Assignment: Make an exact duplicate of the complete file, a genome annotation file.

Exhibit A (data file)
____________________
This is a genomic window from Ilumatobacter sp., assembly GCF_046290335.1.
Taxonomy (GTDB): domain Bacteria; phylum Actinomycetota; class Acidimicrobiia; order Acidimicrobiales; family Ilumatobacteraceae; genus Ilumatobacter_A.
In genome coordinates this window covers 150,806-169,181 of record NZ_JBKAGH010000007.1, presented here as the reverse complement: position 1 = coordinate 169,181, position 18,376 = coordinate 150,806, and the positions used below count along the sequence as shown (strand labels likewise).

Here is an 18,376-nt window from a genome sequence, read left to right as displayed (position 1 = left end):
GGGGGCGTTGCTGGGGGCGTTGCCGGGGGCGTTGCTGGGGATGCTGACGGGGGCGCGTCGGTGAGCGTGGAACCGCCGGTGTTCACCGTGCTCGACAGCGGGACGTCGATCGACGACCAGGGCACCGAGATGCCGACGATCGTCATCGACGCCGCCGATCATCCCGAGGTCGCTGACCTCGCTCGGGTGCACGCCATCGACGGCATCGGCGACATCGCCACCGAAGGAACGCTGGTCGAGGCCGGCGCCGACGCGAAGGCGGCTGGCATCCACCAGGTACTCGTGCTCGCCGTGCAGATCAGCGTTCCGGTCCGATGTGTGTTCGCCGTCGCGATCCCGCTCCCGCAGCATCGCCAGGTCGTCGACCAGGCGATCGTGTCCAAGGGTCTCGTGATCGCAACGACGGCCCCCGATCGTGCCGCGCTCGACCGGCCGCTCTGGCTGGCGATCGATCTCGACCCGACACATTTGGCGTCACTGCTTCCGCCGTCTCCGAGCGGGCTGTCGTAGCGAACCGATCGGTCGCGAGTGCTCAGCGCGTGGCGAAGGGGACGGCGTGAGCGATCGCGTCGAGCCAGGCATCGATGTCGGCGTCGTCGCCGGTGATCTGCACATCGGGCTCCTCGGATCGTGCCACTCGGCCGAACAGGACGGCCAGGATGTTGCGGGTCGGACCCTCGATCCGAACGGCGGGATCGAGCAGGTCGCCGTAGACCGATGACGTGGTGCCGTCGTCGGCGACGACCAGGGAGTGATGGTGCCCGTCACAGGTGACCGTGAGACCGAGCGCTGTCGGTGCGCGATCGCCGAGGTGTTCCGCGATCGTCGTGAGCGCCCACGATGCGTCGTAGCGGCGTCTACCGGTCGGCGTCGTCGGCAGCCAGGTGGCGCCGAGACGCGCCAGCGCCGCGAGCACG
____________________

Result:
This is a genomic window from Ilumatobacter sp., assembly GCF_046290335.1.
Taxonomy (GTDB): domain Bacteria; phylum Actinomycetota; class Acidimicrobiia; order Acidimicrobiales; family Ilumatobacteraceae; genus Ilumatobacter_A.
In genome coordinates this window covers 150,806-169,181 of record NZ_JBKAGH010000007.1, presented here as the reverse complement: position 1 = coordinate 169,181, position 18,376 = coordinate 150,806, and the positions used below count along the sequence as shown (strand labels likewise).

Here is an 18,376-nt window from a genome sequence, read left to right as displayed (position 1 = left end):
GGGGGCGTTGCTGGGGGCGTTGCCGGGGGCGTTGCTGGGGATGCTGACGGGGGCGCGTCGGTGAGCGTGGAACCGCCGGTGTTCACCGTGCTCGACAGCGGGACGTCGATCGACGACCAGGGCACCGAGATGCCGACGATCGTCATCGACGCCGCCGATCATCCCGAGGTCGCTGACCTCGCTCGGGTGCACGCCATCGACGGCATCGGCGACATCGCCACCGAAGGAACGCTGGTCGAGGCCGGCGCCGACGCGAAGGCGGCTGGCATCCACCAGGTACTCGTGCTCGCCGTGCAGATCAGCGTTCCGGTCCGATGTGTGTTCGCCGTCGCGATCCCGCTCCCGCAGCATCGCCAGGTCGTCGACCAGGCGATCGTGTCCAAGGGTCTCGTGATCGCAACGACGGCCCCCGATCGTGCCGCGCTCGACCGGCCGCTCTGGCTGGCGATCGATCTCGACCCGACACATTTGGCGTCACTGCTTCCGCCGTCTCCGAGCGGGCTGTCGTAGCGAACCGATCGGTCGCGAGTGCTCAGCGCGTGGCGAAGGGGACGGCGTGAGCGATCGCGTCGAGCCAGGCATCGATGTCGGCGTCGTCGCCGGTGATCTGCACATCGGGCTCCTCGGATCGTGCCACTCGGCCGAACAGGACGGCCAGGATGTTGCGGGTCGGACCCTCGATCCGAACGGCGGGATCGAGCAGGTCGCCGTAGACCGATGACGTGGTGCCGTCGTCGGCGACGACCAGGGAGTGATGGTGCCCGTCACAGGTGACCGTGAGACCGAGCGCTGTCGGTGCGCGATCGCCGAGGTGTTCCGCGATCGTCGTGAGCGCCCACGATGCGTCGTAGCGGCGTCTACCGGTCGGCGTCGTCGGCAGCCAGGTGGCGCCGAGACGCGCCAGCGCCGCGAGCACG